I bought this iTrip for ipod nano at geeks.com for 50 cents.
i bought some bluetooth dongles too, and had sent the original teardown walkthru to my computer, deleted the originals off my phone, and then about 12 hours later, accidentally deleted it all. so I will stick it back together, and recreate the entire process, which is short and simple. You have to be careful though. there are some components that are placed (perhaps intentionally) very close to the edge, so you want to use the smallest amount of razorblade possible, or just avoid those areas with the knife. first picture is the amount of exposed razorblade i used to be safe.
i am no web designer, so here is a bunch of photos:
once you carefully slice the epoxy at the seam with the really short razor blade, you will want to carefully rip the small piece of plastic (left) out of the other piece of plastic (top), and then you can easily remove the small piece of plastic from the connector and headphone plug. I'm not tearing it down any further than illustrated, except maybe some wire cutting/lengthening. and once i figure out how to interface it with a different device, i will probably do that.
i dont know why the closeups come out so blurry. maybe my lens is dirty. the camera is a 3MP samsung impression, which i want to hack to access my computers ethernet via bluetooth dongles. Any help with that?
I probably did a terrible job at documenting this teardown, partly due to bad photography, and partly due to my accidentally formatting my hard drive along with the original teardown images, but this is really just to show you what you can get for 50 cents.
sure, if you still have an ipod nano, you could use it for that, but if you dont, 50 cents gets you : A 10-pin iProprietary iPod/iPhone connector with a ribbon cable for happy soldering. A Headphone jack with 3 wires preattached. a mini-B usb connector, although i wouldnt be able to solder that thing to anything. a crystal that says N7.600 7D2OPO. lots of little resistors and caps. a little microprocessor that says bh1418fv 550 t50. another one that has a white dot on it obstructing my view of the numbers, but from what i can read:whiteblob p89LPc936f whiteblob 2544 03 whiteblob G0552-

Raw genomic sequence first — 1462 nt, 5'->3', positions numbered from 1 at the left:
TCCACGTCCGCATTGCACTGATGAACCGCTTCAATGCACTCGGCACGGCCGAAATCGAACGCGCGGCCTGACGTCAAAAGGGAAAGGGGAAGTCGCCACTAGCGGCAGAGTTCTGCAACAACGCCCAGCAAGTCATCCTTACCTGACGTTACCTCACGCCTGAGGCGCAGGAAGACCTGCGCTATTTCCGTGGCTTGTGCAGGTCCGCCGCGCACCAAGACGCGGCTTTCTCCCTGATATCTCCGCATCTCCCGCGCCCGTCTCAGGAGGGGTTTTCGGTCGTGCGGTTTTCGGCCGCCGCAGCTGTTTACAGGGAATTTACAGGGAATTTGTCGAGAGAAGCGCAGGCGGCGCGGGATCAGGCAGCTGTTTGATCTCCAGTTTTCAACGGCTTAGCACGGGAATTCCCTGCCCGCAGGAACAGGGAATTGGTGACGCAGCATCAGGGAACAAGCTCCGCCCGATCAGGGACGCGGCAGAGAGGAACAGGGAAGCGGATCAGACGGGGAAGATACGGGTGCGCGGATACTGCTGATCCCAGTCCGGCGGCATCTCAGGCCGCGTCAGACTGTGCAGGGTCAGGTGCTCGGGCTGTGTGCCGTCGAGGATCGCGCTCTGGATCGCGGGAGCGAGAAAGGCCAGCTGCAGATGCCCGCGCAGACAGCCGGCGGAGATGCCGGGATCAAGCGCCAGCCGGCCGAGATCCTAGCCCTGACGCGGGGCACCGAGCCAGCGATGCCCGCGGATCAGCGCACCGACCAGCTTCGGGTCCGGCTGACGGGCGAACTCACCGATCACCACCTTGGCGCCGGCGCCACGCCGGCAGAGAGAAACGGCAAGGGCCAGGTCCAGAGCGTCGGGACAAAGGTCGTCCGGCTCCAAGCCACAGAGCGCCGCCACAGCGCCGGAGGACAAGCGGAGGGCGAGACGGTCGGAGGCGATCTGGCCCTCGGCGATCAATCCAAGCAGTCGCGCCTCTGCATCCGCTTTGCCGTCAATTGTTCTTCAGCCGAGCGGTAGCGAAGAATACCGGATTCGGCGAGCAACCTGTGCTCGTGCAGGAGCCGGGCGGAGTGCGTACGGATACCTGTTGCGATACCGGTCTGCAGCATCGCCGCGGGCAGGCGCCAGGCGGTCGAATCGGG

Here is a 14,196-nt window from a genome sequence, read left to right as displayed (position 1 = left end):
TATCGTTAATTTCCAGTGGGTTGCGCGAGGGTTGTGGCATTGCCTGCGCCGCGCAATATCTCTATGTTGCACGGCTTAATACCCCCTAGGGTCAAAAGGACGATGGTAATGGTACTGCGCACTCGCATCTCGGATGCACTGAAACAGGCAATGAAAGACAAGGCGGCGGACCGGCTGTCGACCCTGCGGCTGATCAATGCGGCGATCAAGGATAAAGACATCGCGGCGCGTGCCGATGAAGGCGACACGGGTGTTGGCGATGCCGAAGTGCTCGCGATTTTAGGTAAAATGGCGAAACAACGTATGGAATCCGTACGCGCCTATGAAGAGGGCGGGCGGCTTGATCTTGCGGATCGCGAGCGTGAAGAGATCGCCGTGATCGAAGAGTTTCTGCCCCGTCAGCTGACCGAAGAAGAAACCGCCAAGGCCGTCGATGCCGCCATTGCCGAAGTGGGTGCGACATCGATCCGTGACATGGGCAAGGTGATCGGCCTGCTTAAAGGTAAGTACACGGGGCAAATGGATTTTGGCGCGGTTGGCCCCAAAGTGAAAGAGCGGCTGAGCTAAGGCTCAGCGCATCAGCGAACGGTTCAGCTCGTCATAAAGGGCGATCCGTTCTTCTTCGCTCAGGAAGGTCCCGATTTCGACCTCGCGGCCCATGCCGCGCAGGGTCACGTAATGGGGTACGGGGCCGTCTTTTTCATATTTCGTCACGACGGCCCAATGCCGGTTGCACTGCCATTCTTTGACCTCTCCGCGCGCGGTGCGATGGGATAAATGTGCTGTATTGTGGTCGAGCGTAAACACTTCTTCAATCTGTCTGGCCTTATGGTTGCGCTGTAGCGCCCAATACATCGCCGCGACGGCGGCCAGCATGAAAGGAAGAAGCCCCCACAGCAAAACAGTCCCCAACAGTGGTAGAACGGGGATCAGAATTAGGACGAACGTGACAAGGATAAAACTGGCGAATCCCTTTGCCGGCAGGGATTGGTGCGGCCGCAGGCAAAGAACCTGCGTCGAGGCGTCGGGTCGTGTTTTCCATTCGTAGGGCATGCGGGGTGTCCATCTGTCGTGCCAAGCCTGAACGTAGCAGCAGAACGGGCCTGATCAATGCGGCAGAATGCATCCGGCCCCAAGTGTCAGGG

and some cool rocker switch/push button. 3 way dealio.
there is also a 10 pin expansion port or something. there are two rows of 5 holes with solder, and the next row has 5 more, but the first one is a square of solder instead of a circle. there is a J4 jumper label near these and i havent looked at the back to see what traces may lie on the other side. Oh, and some shiny black plastic as well.
It is important to leave the plastic backplate attached, because the antenna wire runs out through the casing, and you would destroy it by taking off the back.
So, unless you are going to use this with an ipod nano, this 50 cent piece of previously overpriced technology would be useful for constructing your own ipod dock or custom ipod cable, because the 10 pin ipod connector comes with a ribbon cable. then it could still be useful for an fm transmitter, if you know how this thing works. I don't. i used the car charger kind.
so, the most useful part is the 10-wire cable + ipod dock. i havent looked up ipod pinouts so it will just be lying around until i find something creative to do with it.
if you want to attempt to connect it to a modern ipod, you will need to cut and lengthen the red, black, and green wires that go to the headphone plug, since the two ports are on opposite sides of the device now.
heres what geeks.com has to say about it: WARNING: THIS MAKES MY PAGE LOOK LIKE AN EBAY AD!
lol. Play your first generation iPod Nano on any FM radio!
Simply choose any empty radio station and the iTrip delivers the best performance with the clearest signal! This iTrip never needs batteries because it receives a tiny amount of power directly from the iPod Nano!
The iTrip features a SmartSense volume control that dynamically adjusts the iPod's volume level for optimal audio quality! Plus, the built-in USB Mini-B port allows you to charge or synchronize your iPod while the iTrip is in use!
Order the Griffin iTrip FM Transmitter for iPod Nano today! Features/Specifications:
- Griffin iTrip FM Transmitter for iPod Nano
- General Features:
- Black design
- For use with 1st generation iPod Nanos
- Play iPod music through FM radio
- Powered by iPod (no batteries required)
- Uses any FM frequency
- Allows charging while in use
- SmartSense volume control
- Built-in USB Mini-B port
- Built-in antenna
- FM stereo modulation
- 88.1 - 107.9 MHz frequencies
- 50 Hz to 15 kHz frequency response
- 10 - 30-foot operating range
- Oscillator: High stability crystal, phase-lock loop control
- 3-way touch navigation
- Status light
- Dock connector
- 3.5 mm headphone jack/adapter
- USB Min-B port
- Unit Dimensions:
- 3.91 x 1.57 x 0.55-inches (H x W x D)
- Weight: 0.9 oz
- Regulatory Approvals:
- Griffin iTrip FM Transmitter for iPod Nano (1st Generation)
- Only compatible with first generation iPod Nanos
- Some units may have slight cosmetic scratches
- UPC: 6 83728 13044 2
- Product Requirements:
- Apple iPod Nano (1st gen) with dock connector